Often the conversation about religion gets boiled down to an overly simplistic either/or ultimatum: either you believe in God or you don’t. It would surprise a lot of people to learn that there are many kinds of “-theists” out there, and that all these groups approach the concept of God (or gods) in different ways.
I’ve put together a brief list of seven of the most common “-theist” definitions, along with some fun facts about each. What kind of “-theist” are you?
A monotheist is someone who believes in one higher power or deity. The most common examples of this are the Abrahamic religions: Christianity, Judaism, and Islam. The concept of multiple gods is often held as blasphemy in this worldview, and these singular deities are considered to be all-powerful. Monotheism has amassed a lot of institutional authority and therefore tends to co-opt all of “theism” in the mind of the public.
Fun fact: The Abrahamic religions don’t get dibs on this belief system: Vaishnavism, Zoroastrianism, Rastafari, and Sikhism all are monotheistic religions.
Like many of the American founding fathers, deists tend to believe in a monotheistic deity that created the world and then decided to go to sleep, take a vacation, or abandon creation. They also reject the idea of divine revelation, religious doctrine or dogma, and the idea that there are holy books that contain the word of God.
Fun fact: Thomas Jefferson, a deist, rewrote the New Testament to exclude all miracles and references to the supernatural.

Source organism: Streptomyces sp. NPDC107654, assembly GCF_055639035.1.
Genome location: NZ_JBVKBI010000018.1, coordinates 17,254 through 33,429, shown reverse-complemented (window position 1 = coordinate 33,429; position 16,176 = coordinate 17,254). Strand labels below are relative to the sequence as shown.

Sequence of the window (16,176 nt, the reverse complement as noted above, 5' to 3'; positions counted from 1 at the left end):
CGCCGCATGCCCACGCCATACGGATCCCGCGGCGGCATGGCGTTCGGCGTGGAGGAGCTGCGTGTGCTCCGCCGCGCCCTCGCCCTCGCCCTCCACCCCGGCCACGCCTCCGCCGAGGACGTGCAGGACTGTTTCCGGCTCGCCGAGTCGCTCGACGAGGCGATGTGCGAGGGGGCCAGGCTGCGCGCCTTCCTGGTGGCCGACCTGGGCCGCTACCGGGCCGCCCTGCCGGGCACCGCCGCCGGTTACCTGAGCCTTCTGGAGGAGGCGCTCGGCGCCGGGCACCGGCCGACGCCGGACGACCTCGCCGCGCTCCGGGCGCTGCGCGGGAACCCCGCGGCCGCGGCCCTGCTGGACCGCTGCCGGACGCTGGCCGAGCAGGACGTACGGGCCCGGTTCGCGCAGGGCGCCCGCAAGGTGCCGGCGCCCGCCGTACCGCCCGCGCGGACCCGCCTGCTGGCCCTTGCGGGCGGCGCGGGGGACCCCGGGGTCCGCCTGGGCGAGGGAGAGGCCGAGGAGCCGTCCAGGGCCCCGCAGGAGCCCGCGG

Pantheists believe that god and the universe are one and the same or that god does not possess any kind of personality or transcendence. In other words, reality is divine. There is also a subset called Scientific Pantheism, which reveres the earth as divine without any kind of supernatural element.
Fun fact: According to an old letter from a close friend, Abraham Lincoln was a pantheist.
Polytheists worship multiple deities. Examples of polytheism are the Chinese traditional religion, Hinduism, Shinto, and various neopagan faiths. According to Wiccan practitioner and journalist Margot Adler, polytheism can also be used to describe an open and accepting worldview where all beliefs are considered valid in their own way, different paths leading to the ultimate goal of personal spiritual enlightenment.
Both religious and nonreligious people can be nontheists. Nontheists are simply apathetic about the idea of a divine being, and don’t discuss or think about it. Many agnostics are nontheists, as are many theological noncognitivists who think that concepts like “God” don’t really have valuable meaning.
Fun fact: It is estimated that about 20% of the United States’ population fell into this category as of 2014.
Atheists do not believe in any divine beings, since such beings have not been sufficiently proven to exist. Most atheists don’t assert the nonexistence of God or gods, and if given sufficient evidence would be willing to acknowledge their existence.
The antitheist, also known as the “militant atheist,” is opposed to the idea of God, especially the monotheistic religions that have become institutions of political and social power. They believe the concept of gods is harmful and detrimental to society. Christopher Hitchens is a good example of an antitheist.
Fun fact: Another use of the term “antitheist” was coined in 1993, when philosopher Christopher New wondered what a perfectly evil God would look like.
There you have it, some of the primary forms of “-theism” in the world today! I think the most interesting part of this list is that — whichever kind of “-theist” you are — you are (probably) NOT the other ones. That means that by declaring yourself a monotheist, you are asserting as much disbelief as an atheist: you both don’t subscribe to six out of these seven forms of belief. See how easy it is to not believe in something? You’re doing it right now!
Originally published on Medium in December 2017.